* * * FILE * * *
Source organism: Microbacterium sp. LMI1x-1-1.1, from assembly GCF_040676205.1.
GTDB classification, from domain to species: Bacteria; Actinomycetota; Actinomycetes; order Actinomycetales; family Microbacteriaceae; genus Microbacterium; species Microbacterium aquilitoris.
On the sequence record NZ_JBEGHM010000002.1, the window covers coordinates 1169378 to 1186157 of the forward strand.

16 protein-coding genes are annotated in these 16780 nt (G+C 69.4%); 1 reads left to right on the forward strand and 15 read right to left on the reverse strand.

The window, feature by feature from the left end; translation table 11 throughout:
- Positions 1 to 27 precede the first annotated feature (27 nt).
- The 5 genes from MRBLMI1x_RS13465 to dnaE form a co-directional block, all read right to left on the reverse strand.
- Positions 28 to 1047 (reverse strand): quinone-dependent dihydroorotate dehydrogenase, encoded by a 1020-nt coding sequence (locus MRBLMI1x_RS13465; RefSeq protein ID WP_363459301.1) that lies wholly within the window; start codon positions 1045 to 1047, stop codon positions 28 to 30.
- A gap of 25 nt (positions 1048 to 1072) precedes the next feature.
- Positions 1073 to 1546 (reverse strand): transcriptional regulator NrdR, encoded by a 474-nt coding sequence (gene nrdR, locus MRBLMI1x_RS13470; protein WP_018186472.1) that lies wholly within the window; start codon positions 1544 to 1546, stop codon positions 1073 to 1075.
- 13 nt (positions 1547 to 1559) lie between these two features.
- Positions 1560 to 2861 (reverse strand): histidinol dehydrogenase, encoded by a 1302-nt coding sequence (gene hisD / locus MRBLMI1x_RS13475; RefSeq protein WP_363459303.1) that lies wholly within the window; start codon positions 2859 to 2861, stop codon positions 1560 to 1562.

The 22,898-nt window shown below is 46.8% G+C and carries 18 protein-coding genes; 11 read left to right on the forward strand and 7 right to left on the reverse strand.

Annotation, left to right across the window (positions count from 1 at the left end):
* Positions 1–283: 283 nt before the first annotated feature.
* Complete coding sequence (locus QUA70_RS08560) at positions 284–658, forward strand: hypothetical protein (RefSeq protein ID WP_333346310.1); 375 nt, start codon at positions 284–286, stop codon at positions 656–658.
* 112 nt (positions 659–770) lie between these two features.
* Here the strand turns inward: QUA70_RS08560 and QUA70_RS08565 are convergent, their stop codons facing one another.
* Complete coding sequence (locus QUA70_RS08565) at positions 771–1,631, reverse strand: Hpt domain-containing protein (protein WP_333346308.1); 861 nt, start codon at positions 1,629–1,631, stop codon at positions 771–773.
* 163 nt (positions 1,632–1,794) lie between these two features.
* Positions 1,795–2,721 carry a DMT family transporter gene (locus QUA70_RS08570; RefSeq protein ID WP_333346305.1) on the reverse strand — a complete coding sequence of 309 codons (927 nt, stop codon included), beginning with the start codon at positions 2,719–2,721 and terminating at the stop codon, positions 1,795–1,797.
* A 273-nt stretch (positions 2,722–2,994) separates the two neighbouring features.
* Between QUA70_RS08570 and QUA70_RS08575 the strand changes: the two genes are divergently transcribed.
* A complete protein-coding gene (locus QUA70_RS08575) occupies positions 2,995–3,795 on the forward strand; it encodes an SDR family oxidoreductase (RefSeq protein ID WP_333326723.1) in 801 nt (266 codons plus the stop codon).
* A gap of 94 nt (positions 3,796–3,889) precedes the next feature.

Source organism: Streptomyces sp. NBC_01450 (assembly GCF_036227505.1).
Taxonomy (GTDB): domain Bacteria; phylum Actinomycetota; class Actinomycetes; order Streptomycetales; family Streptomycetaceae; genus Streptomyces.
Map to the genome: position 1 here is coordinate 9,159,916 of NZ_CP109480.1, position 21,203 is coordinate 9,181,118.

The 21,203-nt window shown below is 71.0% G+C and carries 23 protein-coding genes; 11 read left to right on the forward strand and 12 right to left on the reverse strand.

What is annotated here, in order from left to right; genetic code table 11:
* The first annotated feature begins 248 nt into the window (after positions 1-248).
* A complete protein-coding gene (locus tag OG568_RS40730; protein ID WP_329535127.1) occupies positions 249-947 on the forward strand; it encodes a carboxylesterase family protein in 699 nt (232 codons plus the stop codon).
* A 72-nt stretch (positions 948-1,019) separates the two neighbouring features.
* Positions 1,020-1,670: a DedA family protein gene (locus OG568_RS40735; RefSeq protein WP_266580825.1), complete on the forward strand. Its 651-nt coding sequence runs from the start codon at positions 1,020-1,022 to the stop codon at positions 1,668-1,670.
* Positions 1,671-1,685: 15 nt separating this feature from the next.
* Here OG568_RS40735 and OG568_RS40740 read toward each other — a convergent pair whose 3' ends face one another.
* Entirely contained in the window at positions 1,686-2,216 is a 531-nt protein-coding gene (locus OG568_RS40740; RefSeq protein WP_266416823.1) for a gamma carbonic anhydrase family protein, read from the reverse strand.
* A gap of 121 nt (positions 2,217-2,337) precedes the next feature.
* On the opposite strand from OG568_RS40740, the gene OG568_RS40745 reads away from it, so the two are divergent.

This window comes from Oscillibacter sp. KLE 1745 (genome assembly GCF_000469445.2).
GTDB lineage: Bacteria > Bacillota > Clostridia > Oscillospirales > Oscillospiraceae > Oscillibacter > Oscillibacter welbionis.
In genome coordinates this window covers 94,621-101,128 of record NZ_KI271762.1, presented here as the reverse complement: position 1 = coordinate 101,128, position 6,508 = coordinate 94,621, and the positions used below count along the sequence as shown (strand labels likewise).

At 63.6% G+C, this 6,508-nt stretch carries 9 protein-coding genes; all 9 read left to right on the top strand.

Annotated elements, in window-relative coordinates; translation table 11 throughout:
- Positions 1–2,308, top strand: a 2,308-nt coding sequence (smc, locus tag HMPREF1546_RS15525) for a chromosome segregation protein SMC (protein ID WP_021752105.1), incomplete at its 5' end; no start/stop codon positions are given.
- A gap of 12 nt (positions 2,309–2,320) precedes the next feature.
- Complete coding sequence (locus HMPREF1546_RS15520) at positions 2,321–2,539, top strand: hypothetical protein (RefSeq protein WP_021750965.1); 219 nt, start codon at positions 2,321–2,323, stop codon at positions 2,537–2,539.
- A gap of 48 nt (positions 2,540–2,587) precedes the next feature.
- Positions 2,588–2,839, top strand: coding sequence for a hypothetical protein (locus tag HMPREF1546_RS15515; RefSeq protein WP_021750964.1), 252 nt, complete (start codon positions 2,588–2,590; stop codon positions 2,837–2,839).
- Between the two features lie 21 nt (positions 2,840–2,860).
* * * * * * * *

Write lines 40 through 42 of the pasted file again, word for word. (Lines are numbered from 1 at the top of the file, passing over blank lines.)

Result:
This window comes from Oscillibacter sp. KLE 1745 (genome assembly GCF_000469445.2).
GTDB lineage: Bacteria > Bacillota > Clostridia > Oscillospirales > Oscillospiraceae > Oscillibacter > Oscillibacter welbionis.
In genome coordinates this window covers 94,621-101,128 of record NZ_KI271762.1, presented here as the reverse complement: position 1 = coordinate 101,128, position 6,508 = coordinate 94,621, and the positions used below count along the sequence as shown (strand labels likewise).